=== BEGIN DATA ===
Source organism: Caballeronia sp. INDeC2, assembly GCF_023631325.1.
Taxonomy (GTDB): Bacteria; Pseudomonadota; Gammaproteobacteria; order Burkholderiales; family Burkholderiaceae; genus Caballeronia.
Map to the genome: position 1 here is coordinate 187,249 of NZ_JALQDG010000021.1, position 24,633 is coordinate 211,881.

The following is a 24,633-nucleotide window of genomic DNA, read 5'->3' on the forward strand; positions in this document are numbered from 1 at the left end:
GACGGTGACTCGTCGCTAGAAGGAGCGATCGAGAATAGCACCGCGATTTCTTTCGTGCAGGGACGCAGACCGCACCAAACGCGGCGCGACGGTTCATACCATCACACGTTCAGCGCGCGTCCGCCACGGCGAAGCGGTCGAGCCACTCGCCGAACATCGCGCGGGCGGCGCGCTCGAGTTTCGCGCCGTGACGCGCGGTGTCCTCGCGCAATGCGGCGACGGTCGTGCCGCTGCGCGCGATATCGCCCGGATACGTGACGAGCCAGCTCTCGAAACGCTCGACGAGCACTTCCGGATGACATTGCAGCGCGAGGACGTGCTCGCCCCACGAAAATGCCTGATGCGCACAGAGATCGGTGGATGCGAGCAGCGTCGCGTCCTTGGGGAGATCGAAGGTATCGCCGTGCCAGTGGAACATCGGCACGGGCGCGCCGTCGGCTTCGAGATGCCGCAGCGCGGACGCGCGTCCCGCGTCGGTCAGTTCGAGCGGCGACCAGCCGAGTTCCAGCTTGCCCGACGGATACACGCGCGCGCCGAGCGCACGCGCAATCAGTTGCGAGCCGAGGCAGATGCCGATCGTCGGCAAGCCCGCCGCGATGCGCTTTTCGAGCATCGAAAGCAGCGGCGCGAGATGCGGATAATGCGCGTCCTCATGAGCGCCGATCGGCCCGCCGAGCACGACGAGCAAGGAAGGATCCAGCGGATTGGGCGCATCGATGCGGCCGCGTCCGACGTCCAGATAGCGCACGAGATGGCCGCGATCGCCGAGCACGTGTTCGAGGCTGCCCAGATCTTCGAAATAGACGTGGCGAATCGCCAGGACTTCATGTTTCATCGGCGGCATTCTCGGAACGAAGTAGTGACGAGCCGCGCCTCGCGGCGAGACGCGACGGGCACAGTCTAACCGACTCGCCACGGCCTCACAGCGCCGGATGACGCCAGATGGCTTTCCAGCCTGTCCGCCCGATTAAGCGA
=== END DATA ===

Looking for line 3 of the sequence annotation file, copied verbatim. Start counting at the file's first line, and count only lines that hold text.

Map to the genome: position 1 here is coordinate 187,249 of NZ_JALQDG010000021.1, position 24,633 is coordinate 211,881.